This week we’re learning about career services at Duke University’s Fuqua School of Business. We had a great interview with Sheryle Dirks, associate dean of career management, who leads Fuqua’s Career Management Center (CMC).
Dirks has been at Fuqua since 1998 and in her current role as associate dean since 2005. She came to career services from the MBA admissions world, having worked in MBA admissions in the Chicago area. “I loved the intermingling between the corporate world and the education world” that career services offered, she says, so when she landed a job in career management at Fuqua she was thrilled.
Dirks manages a staff of 22 full-time career management officers as well as six contract coaches who work with Fuqua both locally and in areas where the school has a lot of alumni. The CMC provides career services to all of the degree programs that go through the business school, which include the full-time MBA program as well as three executive-style programs in which students continue to work while in school and a one-year degree program for slightly younger students.
Read on to learn more about how Dirks sees the career services landscape as having changed over the past five years, the importance of passion in the job search process and more.
Clear Admit: Can you provide prospective applicants with an overview of the recruitment process at Fuqua? When does it start? How does it unfold?
Sheryle Dirks: I think one of the things that is both interesting and challenging to an incoming MBA student is that the answer to that question would have been likely much simpler about five years ago. One of the things that has really changed since the economy turned south, and I don’t think it is necessary going to go back to the “before” state, is that the recruiting process is much more fragmented and much less linear.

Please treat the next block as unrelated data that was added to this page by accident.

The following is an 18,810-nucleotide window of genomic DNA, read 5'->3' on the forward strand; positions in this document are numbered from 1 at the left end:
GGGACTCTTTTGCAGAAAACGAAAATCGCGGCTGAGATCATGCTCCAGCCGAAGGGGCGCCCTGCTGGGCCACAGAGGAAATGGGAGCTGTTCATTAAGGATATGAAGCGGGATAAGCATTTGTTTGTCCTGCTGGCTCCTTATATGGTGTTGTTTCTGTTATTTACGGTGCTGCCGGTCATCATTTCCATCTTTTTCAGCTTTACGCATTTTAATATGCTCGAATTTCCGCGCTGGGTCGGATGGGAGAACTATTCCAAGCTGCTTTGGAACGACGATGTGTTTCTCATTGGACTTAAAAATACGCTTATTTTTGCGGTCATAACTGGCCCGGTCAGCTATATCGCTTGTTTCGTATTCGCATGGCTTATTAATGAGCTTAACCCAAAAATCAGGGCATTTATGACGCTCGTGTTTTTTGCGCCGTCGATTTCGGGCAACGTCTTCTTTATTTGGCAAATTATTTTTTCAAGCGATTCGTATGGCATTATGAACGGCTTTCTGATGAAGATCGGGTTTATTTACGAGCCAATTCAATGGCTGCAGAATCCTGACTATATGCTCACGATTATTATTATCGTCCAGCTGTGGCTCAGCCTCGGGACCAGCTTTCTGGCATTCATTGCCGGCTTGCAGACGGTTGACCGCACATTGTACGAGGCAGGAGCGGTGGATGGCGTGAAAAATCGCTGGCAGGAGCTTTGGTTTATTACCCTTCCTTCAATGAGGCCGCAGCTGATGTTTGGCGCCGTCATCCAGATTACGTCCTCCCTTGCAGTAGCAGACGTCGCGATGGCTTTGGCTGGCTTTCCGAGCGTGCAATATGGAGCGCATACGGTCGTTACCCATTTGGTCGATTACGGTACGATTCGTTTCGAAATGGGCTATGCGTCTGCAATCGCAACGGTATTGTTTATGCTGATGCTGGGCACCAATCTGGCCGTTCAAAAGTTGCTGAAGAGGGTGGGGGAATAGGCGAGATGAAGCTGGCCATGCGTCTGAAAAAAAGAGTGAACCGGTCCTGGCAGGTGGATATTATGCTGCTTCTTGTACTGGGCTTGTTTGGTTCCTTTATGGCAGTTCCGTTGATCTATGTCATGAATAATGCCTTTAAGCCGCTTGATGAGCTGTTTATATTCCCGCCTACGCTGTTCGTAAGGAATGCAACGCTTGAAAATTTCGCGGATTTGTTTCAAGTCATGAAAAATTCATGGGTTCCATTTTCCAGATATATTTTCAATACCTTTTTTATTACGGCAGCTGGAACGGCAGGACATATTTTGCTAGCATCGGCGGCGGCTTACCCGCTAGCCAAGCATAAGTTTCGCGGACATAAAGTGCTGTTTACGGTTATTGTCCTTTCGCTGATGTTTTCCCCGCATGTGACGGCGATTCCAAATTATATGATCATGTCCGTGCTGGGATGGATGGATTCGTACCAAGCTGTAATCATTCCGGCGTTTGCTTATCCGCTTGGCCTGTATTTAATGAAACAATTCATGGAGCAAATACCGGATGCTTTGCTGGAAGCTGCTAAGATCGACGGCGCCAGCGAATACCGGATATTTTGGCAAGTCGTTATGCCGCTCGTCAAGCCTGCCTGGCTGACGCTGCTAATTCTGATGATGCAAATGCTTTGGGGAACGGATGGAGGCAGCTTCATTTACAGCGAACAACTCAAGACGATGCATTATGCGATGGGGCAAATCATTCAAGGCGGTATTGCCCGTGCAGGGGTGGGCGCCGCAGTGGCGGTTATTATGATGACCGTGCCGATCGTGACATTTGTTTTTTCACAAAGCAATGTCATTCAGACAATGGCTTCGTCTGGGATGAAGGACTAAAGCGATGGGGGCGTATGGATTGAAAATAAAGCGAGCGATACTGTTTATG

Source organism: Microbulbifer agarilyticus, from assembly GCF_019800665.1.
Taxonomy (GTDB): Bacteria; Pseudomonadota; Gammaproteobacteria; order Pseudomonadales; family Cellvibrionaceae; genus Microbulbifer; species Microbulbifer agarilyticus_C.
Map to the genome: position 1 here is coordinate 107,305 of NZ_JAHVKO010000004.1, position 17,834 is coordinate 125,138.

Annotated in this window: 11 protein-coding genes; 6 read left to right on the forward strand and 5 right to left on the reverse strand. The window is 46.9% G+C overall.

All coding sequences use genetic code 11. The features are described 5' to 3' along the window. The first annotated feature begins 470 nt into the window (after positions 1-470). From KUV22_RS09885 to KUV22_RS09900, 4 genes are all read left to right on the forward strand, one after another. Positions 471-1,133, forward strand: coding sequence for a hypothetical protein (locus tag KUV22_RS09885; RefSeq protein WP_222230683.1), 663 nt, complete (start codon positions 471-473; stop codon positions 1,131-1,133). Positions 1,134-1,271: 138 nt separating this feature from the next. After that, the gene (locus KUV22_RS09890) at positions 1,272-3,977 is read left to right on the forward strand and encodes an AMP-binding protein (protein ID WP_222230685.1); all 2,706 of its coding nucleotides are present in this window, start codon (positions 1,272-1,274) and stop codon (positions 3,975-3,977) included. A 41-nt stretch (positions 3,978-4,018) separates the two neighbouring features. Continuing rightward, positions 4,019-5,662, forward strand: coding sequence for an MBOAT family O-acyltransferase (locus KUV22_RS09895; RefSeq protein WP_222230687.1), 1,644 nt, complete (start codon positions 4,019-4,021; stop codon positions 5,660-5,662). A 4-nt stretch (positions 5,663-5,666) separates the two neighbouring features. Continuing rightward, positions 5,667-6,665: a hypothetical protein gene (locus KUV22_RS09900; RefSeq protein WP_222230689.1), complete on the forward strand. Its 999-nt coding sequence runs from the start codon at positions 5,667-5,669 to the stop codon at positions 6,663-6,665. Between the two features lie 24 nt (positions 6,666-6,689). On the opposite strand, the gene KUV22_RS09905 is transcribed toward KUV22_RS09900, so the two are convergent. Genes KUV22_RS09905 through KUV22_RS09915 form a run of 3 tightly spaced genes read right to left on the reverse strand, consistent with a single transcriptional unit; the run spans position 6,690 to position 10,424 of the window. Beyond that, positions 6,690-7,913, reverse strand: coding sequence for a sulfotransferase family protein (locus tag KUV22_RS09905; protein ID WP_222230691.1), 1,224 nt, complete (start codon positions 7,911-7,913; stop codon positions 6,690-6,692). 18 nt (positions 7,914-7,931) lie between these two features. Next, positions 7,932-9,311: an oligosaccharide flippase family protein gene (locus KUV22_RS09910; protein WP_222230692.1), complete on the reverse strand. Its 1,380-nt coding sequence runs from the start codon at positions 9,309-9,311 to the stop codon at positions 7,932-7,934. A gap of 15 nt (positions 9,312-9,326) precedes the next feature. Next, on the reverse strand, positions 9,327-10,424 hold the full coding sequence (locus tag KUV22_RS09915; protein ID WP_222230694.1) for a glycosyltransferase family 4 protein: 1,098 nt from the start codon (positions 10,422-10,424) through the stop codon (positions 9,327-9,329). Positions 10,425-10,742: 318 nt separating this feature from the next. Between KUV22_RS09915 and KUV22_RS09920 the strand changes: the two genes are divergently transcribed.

You do begin career activities from the moment students land on campus and some begin even before they arrive. Certainly there are traditional recruiting activities that begin in the early- to mid-fall, and that is an opportunity for first-year students to meet companies and attend corporate presentations and recruiting events in preparation for interviews in the January/February/March timeframe.
But there are also some conferences that happen early in the year, so we have some students that will already have offers coming out of those conferences. And then we have a number of spring recruiting events that occur as late as April because many companies have just-in-time hiring. So that means many students will land great jobs after classes have ended.
There is much of the traditional cycle that is still in place, but there are now also many other activities that compete for students’ time and attention.
CA: How has the economy impacted recruitment at Fuqua? How have you and your staff remained flexible or adapted in order to help students navigate a more challenging job market? Have you encouraged flexibility on the part of students themselves?
SD: That’s kind of the question of the day. It clearly had the immediate effect of reducing the number of opportunities that are available to students. But I also think that it has heightened the importance of students making really thoughtful and informed decisions about what kinds of paths they want to pursue. This is a process that was competitive to start with and has only gotten more competitive.
One thing you really can’t fake is passion. This might seem counterintuitive to some students who are focused on trying to diversify their job search. Yes, you need to diversify. But you also have to make sure that you diversify into areas that you are passionate about. If you are interviewing in an area that you really aren’t interested in, that lack of passion is going to come through.
One of the things we have tried to do with varying degrees of success is to continue to offer new programs based on student and company feedback. For example, we just launched a series of job search teams for second-year students working closely with our MBA student association. The participation of the student association was tremendously helpful in terms of getting student insight. Basically, we wanted to know what students would need in order to make it worth their time to get involved. Close partnership with the student association has helped make that pilot program really successful so far because it has an ear to the ground in terms of that student voice.